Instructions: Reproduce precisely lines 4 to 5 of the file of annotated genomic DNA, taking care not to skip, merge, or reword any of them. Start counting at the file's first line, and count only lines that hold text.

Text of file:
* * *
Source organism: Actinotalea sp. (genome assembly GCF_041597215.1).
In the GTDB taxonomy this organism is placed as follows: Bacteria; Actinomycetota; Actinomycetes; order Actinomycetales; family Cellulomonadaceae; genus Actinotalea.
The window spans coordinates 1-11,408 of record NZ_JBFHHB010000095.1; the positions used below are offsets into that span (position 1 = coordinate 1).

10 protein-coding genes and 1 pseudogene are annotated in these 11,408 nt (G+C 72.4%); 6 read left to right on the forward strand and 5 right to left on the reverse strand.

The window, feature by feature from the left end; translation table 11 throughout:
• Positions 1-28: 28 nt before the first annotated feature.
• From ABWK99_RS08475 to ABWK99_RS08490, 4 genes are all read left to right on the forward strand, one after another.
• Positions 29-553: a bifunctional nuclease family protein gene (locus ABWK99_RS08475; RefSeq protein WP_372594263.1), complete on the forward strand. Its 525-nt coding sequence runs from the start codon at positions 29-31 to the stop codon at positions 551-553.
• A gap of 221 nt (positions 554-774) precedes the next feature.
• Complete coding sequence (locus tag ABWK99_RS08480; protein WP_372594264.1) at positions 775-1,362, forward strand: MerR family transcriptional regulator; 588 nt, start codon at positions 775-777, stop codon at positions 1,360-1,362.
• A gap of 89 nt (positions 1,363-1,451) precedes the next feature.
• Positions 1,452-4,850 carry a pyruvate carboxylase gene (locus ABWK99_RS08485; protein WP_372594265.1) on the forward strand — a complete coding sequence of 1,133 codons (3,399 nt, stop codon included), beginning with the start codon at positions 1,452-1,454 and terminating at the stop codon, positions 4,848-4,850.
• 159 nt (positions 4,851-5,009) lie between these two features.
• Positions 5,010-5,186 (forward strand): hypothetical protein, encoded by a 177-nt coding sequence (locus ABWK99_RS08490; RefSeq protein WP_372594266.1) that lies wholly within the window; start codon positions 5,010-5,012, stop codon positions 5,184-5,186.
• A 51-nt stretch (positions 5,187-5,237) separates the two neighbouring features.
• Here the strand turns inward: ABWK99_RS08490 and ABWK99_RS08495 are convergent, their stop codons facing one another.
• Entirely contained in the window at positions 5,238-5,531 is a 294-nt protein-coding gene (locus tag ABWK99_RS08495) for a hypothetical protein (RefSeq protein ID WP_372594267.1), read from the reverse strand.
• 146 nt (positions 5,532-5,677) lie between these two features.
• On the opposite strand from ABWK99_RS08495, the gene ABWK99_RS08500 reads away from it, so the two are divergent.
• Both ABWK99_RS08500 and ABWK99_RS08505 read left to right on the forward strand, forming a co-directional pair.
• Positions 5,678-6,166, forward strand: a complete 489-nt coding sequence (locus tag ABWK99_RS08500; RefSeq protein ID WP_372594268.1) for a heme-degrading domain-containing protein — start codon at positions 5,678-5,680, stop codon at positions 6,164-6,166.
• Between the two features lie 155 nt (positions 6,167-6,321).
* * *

10 protein-coding genes and 1 pseudogene are annotated in these 11,408 nt (G+C 72.4%); 6 read left to right on the forward strand and 5 right to left on the reverse strand.

The window, feature by feature from the left end; translation table 11 throughout: